[ RadSafe ] Fwd: Medical Incident
doctorbill34 at gmail.com
Fri Aug 30 11:59:49 CDT 2013
It seems clear that this hospital "didn't get the memo."
On Aug 30, 2013 12:08 PM, "Chris Alston" <achris1999 at gmail.com> wrote:
> Actually, since the ascendancy of the Internet, I think that we do
> hear about most of these events, and more or less in real-time, at
> least as they relate to the use of *RAM* in clinical medicine.
> Fortunately, the incidence of errors such as this one is very low,
> even in diagnostic nuclear medicine, and trending down. Comparable
> errors in therapeutic nuclear medicine are extremely rare.
> In general, and especially in hospitals, and large group practices,
> people are working very hard to cut the number of medical errors,
> whether in radiology, surgery, the use of medications, etc., to the
> bone (as it were). Increasingly, hospitals have a zero-tolerance
> attitude towards medical errors. The Joint Commission gets tougher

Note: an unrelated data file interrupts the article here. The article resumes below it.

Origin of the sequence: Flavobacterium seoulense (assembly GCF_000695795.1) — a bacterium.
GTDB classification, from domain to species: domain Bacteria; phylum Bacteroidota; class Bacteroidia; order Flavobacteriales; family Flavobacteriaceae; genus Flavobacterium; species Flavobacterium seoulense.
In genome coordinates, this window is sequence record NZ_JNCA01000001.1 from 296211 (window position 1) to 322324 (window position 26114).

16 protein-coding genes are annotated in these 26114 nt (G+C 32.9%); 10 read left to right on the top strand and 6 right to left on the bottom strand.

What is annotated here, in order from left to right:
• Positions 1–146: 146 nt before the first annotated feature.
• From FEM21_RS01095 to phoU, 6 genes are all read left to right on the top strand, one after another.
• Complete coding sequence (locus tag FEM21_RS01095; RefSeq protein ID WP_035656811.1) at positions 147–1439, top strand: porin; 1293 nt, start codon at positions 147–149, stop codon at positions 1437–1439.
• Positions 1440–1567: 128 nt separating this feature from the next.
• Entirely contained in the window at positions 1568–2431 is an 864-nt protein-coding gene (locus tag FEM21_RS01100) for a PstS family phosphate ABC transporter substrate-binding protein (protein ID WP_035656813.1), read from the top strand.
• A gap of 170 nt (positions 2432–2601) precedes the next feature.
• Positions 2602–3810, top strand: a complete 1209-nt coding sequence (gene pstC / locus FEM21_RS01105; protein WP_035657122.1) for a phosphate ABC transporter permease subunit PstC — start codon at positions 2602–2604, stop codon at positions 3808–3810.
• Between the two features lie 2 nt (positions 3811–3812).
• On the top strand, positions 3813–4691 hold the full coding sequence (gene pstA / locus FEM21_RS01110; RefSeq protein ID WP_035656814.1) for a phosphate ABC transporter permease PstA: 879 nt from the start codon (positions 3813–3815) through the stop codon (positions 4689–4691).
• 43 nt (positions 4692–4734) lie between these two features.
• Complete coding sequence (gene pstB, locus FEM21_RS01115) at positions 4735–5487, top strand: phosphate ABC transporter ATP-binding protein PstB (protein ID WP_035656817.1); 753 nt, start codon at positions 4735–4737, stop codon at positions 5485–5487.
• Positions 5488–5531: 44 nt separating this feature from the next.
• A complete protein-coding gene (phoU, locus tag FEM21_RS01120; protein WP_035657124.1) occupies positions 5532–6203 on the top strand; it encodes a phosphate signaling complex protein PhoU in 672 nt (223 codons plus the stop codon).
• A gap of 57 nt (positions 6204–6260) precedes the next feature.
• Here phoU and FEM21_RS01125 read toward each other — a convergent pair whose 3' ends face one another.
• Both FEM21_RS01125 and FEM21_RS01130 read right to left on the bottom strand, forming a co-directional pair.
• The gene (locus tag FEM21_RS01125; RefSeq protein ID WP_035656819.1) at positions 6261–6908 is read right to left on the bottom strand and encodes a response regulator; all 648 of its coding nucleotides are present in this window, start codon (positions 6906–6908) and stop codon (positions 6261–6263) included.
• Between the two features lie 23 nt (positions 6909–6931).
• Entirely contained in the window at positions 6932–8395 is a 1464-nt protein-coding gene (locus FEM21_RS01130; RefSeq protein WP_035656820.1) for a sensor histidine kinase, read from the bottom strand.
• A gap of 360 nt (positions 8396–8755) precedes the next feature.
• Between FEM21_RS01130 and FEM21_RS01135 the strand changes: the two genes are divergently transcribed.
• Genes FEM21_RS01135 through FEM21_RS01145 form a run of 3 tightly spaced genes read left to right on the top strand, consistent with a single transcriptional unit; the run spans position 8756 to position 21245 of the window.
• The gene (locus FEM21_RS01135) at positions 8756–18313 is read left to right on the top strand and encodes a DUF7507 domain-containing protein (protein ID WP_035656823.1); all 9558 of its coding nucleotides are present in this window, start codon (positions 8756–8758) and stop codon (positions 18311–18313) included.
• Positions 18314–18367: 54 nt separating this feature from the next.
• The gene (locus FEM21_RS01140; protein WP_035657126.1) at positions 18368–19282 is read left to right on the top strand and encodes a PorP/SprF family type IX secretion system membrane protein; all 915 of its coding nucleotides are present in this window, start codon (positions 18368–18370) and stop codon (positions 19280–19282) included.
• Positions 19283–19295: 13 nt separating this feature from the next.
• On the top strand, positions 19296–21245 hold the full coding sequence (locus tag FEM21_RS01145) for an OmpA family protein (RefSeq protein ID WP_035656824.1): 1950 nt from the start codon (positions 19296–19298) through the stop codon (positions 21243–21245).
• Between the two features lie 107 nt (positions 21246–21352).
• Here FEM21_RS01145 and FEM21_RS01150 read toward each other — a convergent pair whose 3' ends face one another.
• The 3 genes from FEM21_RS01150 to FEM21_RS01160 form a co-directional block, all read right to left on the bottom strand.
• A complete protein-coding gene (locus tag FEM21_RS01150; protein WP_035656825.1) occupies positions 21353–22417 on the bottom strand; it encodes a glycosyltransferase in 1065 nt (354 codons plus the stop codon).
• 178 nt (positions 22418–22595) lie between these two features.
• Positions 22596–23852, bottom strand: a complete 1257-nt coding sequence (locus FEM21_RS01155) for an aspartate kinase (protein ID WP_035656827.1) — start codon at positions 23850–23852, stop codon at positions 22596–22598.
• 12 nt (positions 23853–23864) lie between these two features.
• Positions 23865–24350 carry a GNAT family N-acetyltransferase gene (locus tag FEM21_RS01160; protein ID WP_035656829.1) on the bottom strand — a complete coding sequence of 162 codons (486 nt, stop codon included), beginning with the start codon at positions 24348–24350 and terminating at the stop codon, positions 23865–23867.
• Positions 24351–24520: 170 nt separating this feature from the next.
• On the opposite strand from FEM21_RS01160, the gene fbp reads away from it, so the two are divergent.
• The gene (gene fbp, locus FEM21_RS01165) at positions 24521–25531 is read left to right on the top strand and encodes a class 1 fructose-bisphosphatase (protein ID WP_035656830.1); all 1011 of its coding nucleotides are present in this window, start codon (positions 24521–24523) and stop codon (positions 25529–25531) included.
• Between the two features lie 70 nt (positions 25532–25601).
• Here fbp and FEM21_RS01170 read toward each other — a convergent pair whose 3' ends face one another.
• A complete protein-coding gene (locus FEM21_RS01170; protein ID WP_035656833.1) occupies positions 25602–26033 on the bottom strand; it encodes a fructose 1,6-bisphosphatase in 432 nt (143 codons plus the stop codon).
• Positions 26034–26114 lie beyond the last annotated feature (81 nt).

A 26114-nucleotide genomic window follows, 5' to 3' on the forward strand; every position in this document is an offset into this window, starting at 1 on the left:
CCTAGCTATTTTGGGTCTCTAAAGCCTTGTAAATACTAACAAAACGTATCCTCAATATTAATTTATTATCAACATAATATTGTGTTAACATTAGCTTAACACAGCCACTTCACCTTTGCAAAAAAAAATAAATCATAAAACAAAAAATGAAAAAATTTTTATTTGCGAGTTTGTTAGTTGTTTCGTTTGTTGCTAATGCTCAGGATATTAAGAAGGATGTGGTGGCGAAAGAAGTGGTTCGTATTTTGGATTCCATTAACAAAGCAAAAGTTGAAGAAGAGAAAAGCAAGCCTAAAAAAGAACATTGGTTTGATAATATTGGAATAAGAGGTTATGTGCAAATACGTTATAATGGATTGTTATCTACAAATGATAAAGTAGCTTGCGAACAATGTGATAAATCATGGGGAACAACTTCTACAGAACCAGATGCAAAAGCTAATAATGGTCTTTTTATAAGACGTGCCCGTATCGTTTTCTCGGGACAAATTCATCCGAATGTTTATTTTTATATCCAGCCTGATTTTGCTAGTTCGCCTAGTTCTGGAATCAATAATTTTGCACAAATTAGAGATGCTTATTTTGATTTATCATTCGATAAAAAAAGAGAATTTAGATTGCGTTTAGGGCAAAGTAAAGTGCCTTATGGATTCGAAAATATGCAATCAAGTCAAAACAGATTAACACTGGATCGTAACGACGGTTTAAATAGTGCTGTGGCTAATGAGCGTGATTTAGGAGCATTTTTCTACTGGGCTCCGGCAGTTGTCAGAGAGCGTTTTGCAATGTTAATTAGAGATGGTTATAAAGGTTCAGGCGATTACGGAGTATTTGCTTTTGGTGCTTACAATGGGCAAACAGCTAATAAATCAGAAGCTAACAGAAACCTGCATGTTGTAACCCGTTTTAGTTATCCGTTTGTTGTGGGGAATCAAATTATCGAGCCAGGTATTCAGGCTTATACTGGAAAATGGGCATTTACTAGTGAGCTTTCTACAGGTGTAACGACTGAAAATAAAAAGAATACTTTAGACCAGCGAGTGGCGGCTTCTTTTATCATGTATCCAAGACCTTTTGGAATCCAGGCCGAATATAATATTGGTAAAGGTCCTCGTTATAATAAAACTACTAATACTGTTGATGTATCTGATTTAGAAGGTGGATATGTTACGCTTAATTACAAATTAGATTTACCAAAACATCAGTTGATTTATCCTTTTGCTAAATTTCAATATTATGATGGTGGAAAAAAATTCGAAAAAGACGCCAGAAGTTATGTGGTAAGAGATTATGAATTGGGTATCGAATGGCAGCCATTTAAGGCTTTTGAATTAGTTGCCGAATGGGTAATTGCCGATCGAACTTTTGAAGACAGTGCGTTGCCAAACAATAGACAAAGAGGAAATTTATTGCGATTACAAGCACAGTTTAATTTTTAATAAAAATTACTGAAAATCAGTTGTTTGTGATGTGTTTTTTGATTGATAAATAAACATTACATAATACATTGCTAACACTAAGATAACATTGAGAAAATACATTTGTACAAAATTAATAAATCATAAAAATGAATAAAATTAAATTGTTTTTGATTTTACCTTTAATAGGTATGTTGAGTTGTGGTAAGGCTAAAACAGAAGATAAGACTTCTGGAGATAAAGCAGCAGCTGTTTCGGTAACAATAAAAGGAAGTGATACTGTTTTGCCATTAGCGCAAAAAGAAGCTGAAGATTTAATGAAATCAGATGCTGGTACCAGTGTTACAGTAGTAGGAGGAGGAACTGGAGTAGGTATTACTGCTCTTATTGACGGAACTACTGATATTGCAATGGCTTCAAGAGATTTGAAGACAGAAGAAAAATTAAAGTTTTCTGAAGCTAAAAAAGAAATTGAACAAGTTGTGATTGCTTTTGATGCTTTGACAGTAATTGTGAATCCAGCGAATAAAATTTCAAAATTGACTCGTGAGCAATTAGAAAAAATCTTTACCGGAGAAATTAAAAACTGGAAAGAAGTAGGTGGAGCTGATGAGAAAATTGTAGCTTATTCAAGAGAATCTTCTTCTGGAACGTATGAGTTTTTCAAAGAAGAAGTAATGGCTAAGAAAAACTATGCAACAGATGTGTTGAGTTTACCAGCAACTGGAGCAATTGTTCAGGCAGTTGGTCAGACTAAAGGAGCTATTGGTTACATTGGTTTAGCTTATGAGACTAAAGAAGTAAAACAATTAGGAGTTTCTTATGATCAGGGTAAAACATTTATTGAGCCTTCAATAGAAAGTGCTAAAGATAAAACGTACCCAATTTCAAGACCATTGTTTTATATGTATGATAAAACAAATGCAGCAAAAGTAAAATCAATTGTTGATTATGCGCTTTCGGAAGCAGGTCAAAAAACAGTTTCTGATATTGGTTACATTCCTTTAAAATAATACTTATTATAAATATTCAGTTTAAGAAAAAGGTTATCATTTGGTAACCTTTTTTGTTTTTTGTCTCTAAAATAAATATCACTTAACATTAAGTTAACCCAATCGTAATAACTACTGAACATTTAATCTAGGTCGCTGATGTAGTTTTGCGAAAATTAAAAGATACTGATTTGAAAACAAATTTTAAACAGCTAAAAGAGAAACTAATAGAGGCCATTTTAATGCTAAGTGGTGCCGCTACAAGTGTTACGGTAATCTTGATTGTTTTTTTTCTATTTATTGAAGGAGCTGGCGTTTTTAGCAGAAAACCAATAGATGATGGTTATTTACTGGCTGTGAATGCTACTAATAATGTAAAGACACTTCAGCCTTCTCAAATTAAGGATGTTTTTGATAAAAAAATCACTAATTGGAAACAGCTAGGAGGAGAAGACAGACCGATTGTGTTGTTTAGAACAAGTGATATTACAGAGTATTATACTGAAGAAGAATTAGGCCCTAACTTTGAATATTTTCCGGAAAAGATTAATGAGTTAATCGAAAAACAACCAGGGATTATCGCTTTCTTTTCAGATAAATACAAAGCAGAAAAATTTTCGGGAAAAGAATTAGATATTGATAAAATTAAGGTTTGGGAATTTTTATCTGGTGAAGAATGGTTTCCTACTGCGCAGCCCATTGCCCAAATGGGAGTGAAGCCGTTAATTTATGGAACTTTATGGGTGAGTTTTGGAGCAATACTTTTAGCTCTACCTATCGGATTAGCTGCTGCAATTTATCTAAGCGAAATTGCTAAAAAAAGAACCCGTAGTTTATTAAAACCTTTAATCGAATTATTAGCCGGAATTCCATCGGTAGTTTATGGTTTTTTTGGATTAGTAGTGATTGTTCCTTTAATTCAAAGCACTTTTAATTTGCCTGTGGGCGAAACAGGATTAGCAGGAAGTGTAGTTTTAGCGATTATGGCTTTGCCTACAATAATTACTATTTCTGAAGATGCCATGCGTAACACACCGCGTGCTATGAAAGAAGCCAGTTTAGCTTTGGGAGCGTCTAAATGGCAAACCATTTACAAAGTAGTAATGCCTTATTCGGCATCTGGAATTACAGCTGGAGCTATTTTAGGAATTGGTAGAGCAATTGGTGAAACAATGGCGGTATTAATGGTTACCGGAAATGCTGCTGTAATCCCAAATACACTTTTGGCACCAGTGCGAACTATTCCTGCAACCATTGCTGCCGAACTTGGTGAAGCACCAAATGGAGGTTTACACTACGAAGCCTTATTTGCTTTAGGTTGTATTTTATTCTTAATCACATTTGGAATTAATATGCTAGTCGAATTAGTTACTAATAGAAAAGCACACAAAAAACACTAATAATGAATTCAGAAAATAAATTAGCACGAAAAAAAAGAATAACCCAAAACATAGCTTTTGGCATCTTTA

> about quality assurance every year. Besides, most forward-looking
> institutions now take pride in working to be as safe a place as
> possible for patients. A lot of this is accomplished through the use
> of time-outs at the beginning of procedures, and checklists, similar
> to those used by pilots. The Magnet Nursing program of the ANA has
> also, IMHO, contributes greatly to the improvement of care-giving to
> patients, and particularly to reducing medical errors.
> ---------- Forwarded message ----------
> From: William Lipton <doctorbill34 at gmail.com>
> Date: Fri, Aug 30, 2013 at 11:13 AM
> Subject: [ RadSafe ] Medical Incident
> To: radsafe <radsafe at health.phys.iit.edu>Fortunately, the patient
> wasn't harmed, other than having to undergo a
> repeat test.
> What bother's me is: (1) the frequency of this type of event, and (2) the
> lack of any meaningful NRC penalty. There's no excuse for treating the
> wrong patient. Can these folks even spell "QA"? The NRC seems to have a
> double standard, with medical licensees getting a slap on the wrist for
> incidents which would hit a power reactor with a minimum Level 3 violation.
> What's even worse: The only reason this was reported is that it involved
> a NRC license. What else goes on that we never hear about?
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